The Value of Known Entities
Since the birth of Visual Basic and Access, Microsoft has burned through a series of data-access APIs. Until ADO.NET, none of these APIs was dominant for more than four years. But seven years after ADO.NET was released in 2002, it feels like change is overdue. Now Microsoft is promoting Entity Framework (EF) as the new data API of choice. But does EF pass a simple regression test?
Microsoft insists that EF delivers a real improvement to developers. According to Redmond, EF resolves the "impedance mismatch" between relational data structures and object-oriented programming, as well as the paradigm digression this mismatch causes for developers. With EF, developers can finally stop switching into a mindset of tables, columns and set-based queries and instead remain focused on classes, objects and properties. Developers can, in effect, treat the database as a black box, and EF as a layer of abstraction over it, with the familiar ADO.NET functionality retained underneath.
Breaking What We've Fixed?
Still, core ADO.NET is an intuitive model that gracefully bridges the world of SQL and set-based data access with that of programmatic, procedural processing of data. It works not just with SQL Server but with most other database platforms as well. It can abstract data into typed DataSets or work directly against the database in a connected fashion. It provides precise control over how data is queried, either directly or through stored procedures, including those which return multiple result sets.
Despite EF's dependency on ADO.NET, it lacks much of the latter's core capabilities. EF can be made to work with stored procedures, but I see that as an afterthought and not a key scenario. Some debate the value of stored procedures, but in many corporate environments, there's no debate allowed: security concerns mandate that stored procedures are the exclusive interface to data. EF also forces Microsoft developers to wait patiently while, once again, other database vendors implement support for a new Microsoft API. This isn't happening quickly, and I have it on authority from a major vendor wishing to support EF that Microsoft's documentation isn't helping matters. Then there's EF's SQL code generation. Not only are the queries often overly complex, but I also question the notion that a declarative query language should be generated like low-level byte code.
Even if you find object-relational modeling compelling, there are features missing from EF. Much of this will be addressed in the next version. Things like model-first and code-only development will allow developers to be less reliant on the EF designer's interpretation of entity schema from existing table schema. The EF team is trying hard to have a transparent design process-and, I must admit, they're doing an excellent job. The new features look to be robust and in tune with what EF customers are requesting. Even EF's SQL generation is being optimized. But by the time these features are available and used by developers, they still won't address the key issues I've enumerated here-and they'll probably negate the efficiencies that were the underpinning of EF's creation in the first place. Check out the EF team's blog post on planned code-only improvements at http://tinyurl.com/mans6k. I'll let you decide whether they'll reduce complexity or add to it.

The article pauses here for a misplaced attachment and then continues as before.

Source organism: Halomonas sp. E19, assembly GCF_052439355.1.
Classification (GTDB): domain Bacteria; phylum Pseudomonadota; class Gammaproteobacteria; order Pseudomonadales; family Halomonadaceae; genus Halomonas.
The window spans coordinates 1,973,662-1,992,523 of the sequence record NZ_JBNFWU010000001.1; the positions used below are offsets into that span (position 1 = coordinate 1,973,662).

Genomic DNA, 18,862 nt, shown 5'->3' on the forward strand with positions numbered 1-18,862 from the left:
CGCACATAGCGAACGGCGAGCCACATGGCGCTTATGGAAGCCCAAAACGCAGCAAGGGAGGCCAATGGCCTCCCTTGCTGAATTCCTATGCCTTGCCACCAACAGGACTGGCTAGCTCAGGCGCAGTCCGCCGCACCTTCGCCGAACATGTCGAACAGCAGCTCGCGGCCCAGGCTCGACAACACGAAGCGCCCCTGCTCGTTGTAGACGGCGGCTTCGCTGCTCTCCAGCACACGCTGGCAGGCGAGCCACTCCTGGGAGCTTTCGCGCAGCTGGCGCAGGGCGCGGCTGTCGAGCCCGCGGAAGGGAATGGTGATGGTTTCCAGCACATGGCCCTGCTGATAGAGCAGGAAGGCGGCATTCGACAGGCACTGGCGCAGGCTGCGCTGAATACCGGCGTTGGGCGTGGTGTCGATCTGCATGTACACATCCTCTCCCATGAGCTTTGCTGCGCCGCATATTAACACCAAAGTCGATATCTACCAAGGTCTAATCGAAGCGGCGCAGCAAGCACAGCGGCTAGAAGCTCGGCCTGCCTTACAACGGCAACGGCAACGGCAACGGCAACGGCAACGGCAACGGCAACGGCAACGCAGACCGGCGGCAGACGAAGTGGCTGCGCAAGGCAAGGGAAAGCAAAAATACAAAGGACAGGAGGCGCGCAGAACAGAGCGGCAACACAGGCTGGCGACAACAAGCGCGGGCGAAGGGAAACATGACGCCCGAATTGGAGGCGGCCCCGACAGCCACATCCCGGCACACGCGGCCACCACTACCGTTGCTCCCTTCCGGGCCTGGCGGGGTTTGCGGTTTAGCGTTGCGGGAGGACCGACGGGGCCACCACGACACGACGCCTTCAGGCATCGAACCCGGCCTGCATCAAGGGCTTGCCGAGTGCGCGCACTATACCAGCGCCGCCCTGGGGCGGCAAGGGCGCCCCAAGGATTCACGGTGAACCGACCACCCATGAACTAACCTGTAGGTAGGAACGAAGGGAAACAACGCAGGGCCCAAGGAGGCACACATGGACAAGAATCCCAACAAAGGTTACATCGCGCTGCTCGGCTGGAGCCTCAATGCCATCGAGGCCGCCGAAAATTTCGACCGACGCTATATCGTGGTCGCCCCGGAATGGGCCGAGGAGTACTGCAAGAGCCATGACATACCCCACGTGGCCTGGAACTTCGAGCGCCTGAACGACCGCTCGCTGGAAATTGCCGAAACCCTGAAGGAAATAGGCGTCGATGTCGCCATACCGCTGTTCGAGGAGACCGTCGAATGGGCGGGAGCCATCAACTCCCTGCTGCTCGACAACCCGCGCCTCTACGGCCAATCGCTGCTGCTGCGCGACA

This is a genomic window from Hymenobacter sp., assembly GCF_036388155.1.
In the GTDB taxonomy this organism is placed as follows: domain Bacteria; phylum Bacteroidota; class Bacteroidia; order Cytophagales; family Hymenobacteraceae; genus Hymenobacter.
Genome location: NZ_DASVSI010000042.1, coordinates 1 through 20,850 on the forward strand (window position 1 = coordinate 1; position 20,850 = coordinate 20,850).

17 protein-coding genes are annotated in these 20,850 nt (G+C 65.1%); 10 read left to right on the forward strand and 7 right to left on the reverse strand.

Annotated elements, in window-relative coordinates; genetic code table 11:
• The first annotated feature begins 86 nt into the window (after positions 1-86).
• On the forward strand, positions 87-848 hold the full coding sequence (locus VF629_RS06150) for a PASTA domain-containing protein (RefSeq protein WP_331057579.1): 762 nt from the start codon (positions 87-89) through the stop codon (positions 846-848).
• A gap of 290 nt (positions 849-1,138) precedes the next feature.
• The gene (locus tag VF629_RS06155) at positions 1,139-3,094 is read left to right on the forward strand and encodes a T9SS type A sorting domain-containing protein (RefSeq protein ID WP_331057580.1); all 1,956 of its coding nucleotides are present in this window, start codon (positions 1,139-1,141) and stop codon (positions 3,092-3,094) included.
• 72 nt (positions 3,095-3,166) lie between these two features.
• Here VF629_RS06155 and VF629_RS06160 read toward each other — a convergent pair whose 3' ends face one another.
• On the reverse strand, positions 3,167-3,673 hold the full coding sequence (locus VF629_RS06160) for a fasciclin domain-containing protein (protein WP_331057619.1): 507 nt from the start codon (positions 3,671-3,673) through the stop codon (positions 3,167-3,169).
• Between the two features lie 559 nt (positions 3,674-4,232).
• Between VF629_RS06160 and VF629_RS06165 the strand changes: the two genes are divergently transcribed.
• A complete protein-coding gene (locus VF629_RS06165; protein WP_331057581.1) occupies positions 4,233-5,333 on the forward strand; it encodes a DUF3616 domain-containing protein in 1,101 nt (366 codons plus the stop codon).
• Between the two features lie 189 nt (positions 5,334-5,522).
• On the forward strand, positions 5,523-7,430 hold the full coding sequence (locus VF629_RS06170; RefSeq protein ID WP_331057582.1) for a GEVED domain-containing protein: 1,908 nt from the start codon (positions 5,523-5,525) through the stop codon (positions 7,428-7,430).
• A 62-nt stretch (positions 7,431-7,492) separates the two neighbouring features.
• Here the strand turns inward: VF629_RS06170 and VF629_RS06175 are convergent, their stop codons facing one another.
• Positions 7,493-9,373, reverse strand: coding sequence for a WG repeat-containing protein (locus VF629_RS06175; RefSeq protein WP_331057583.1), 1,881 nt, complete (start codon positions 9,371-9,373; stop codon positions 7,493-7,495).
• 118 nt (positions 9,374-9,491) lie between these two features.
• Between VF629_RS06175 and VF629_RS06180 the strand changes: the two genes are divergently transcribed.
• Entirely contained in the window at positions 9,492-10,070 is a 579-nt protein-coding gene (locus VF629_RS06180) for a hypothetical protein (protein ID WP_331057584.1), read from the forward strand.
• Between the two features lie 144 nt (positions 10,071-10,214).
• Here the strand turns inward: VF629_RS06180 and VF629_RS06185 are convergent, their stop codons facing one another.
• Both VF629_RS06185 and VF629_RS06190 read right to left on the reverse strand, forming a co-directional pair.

For the Greater Good
For dev teams that control the code and the database, such as ISVs, EF may be a good option. EF may also be a good fit for Microsoft's internal use, which is probably why ADO.NET Data Services and ASP.NET Dynamic Data both use EF.
But I question how well EF serves the majority of developers who enjoy the power of relational technology and want access to it. Such developers want to write their own queries, or may want to let their DBAs do so and then call the stored procedures that result. These developers appreciate the cooperative diversity of programming and relational query; they're not "impeded" by the distinction between them, nor do they see a mismatch.
EF should add to this diversity, not pave over it. It provides a nice solution, but to something that isn't everyone's problem. Microsoft needs to make EF work for the mainstream, or it needs to tone down the rhetoric that the mainstream should adopt it. If neither is done, Microsoft and ordinary developers may have an impedance mismatch of their own.
Andrew Brust is Research Director for Big Data and Analytics at Gigaom Research. Andrew is co-author of "Programming Microsoft SQL Server 2012" (Microsoft Press); an advisor to NYTECH, the New York Technology Council; co-moderator of Big On Data - New York's Data Intelligence Meetup; serves as Microsoft Regional Director and MVP; and is conference co-chair of Visual Studio Live!